Business owners are responsible for taking reasonable steps to protect their property from loss or damage aimed at minimizing or mitigating the extent of a loss or damage. If they fail to do so, an insurer may deny their claim.

Example: Your commercial property’s roof needs repair after a significant windstorm damages it, but the owner does nothing about it. 

Over time, water leaking from the roof impacts the inside of the building, damaging the structure (and possibly your contents) and manifests in mould and rot. An insurer is unlikely to pay for the damages because the business owner neglected to address the maintenance issue.

4. Your Policy’s Exclusions Don’t Cover the Damage or Loss

All insurance policies contain exclusions. If the cause of the loss or damage is explicitly excluded in a business owner’s policy, their claim may be denied. That highlights the importance for all business owners to carefully review their policy exclusions to understand what is not covered.

Example: A commercial property policy is designed to cover damages because of extreme weather and natural disasters, but it may exclude risks such as earthquakes, overland floods, or storm surges. 

If a business property is near a river prone to flooding, and following a period of heavy rain, the river floods and damages the business property, but the owner’s policy lists overland floods among its exclusions, they are unlikely to be compensated for their losses.

5, Your Policy Lapsed or Was Cancelled

If a business owner’s insurance policy lapses, expires or is cancelled by their insurer, they are effectively operating without insurance. If that happens, and you suffer any type of damage or loss, your insurer is not obligated to pay.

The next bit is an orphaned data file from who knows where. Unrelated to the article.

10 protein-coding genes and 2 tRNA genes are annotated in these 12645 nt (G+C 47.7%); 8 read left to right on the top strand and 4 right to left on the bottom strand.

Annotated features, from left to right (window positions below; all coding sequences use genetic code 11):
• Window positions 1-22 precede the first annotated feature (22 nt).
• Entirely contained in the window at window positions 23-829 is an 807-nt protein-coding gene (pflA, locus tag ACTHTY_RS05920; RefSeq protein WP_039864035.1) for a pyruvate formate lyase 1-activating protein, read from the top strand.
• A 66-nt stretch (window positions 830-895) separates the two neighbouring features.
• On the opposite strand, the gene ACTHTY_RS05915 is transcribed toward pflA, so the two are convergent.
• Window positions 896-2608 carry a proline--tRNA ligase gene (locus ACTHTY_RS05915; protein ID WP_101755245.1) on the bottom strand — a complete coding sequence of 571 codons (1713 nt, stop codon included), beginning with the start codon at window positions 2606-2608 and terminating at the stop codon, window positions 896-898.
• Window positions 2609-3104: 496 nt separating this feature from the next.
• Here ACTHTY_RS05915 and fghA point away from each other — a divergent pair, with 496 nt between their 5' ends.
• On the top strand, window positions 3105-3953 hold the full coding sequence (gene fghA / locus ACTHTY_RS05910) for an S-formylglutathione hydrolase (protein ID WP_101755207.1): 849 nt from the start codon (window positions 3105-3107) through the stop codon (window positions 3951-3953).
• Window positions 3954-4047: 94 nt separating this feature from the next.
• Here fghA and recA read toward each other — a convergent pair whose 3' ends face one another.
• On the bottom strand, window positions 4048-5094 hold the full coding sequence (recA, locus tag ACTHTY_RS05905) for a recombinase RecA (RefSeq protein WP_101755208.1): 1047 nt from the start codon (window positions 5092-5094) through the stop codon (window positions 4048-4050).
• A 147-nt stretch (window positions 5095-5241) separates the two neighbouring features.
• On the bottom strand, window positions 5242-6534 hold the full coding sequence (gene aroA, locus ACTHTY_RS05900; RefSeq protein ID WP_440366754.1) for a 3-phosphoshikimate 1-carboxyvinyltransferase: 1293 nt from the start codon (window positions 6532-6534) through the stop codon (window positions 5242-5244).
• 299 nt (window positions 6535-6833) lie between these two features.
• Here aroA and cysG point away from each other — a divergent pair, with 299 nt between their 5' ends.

If your broker or insurer notifies you that your policy has lapsed, is cancelled, or may expire soon, do not hesitate to address the issue immediately and ensure your coverage is reinstated or renewed as quickly as possible.

Example: If your small business policy expires on January 31 and your retail store or office burns down two days later, the insurer is not obligated to cover your claim.

6. You Misrepresented Your Risks

If a business owner provides false information or misrepresents the risks associated with the business when they apply for coverage, and after filing a claim for damage or loss, your insurance provider becomes aware of it, the insurer may deny your claim.

Example: If you are a contractor, and you state on your insurance application you do deck installations and that’s it, you would not be covered if you have a claim for damages or losses after doing a roof repair.

7. Your Policy’s Coverage Limit Is Exceeded

All insurance policies have coverage limits (the maximum amount an insurer will pay for any individual claim).